An anonymous reader writes: Australian researchers successfully tested their HyCAUSE scramjet today, confirming that it had reached a speed of Mach 10, or 10 times the speed of sound or 11,000 km/h (6,800 mph). HyCAUSE stands for the Hypersonic Collaborative Australia/United States Experiment, and it's a collaboration between the Australian Defence Science and Technology Organisation (DSTO) and the US Defense Advanced Research Projects Agency. The scramjet itself was carried aloft atop a TALOS rocket to an altitude of 530 km (330 miles). The scramjet kicked in, and it reached a top speed of Mach 10 during re-entry. In the future, scramjets could bring down flight times, with travelers going from London to Sydney in a couple of hours. They could also be used for satellite launches, and highspeed delivery. Of course, with the US military involved, there are other applications (but that's classified, so just use your imagination).
Space

Submission + - Why is the past different from the future?

An anonymous reader writes: This is a set of slides from CalTech talking about life, entropy, the universe and why the past is different from the future.
Television

Submission + - Best DVR *without* subscription services.

ngc5194 writes: I'm thinking about joining the 21st century and purchasing a Digital Video Recorder. However, I DO NOT want to subscribe to any services. I understand that this will limit what my DVR can do, and I'm fine if it just acts like a solid-state VCR.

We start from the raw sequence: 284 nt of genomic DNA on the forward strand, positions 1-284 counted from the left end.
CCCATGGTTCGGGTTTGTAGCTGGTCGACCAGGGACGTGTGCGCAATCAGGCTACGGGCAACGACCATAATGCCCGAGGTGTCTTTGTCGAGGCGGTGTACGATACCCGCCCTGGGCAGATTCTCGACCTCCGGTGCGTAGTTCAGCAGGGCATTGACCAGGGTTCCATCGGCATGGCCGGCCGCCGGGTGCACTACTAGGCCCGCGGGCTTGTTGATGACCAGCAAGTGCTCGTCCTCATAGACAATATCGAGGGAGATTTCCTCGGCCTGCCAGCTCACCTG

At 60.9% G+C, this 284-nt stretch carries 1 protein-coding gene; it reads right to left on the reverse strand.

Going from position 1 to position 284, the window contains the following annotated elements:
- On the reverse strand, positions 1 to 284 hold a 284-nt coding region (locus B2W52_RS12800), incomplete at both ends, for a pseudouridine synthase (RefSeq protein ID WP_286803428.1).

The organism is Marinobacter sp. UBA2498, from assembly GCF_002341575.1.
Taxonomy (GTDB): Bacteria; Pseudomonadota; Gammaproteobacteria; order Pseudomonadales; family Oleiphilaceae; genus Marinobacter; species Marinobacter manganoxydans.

My question is, given the constraint above (sans subscription services), which would be the best DVR to purchase and why? Are there any that will fail to function altogether without a subscription?
Communications

Submission + - Sony Ericsson Shows Off Super Cell Phones

An anonymous reader writes: As if waiting until the end of the month for the iPhone wasn't bad enough, Sony Ericsson has announced a set of super phones due to come out later this year. The Sony Ericsson K850i features an impressive 5-megapixel camera with auto-focus and xenon flash, while the W960i comes with a whopping 8GB of on-board memory, stereo Bluetooth, 3G and Wi-Fi connectivity, and a 3.2-megapixel camera. These were among other new devices and put Sony Ericsson firmly back on the camera and music phone map. Time will tell whether or not Aple's iPhone can succesfully compete with devices like the W960i that come with mechanical keypads and 3G connectivity.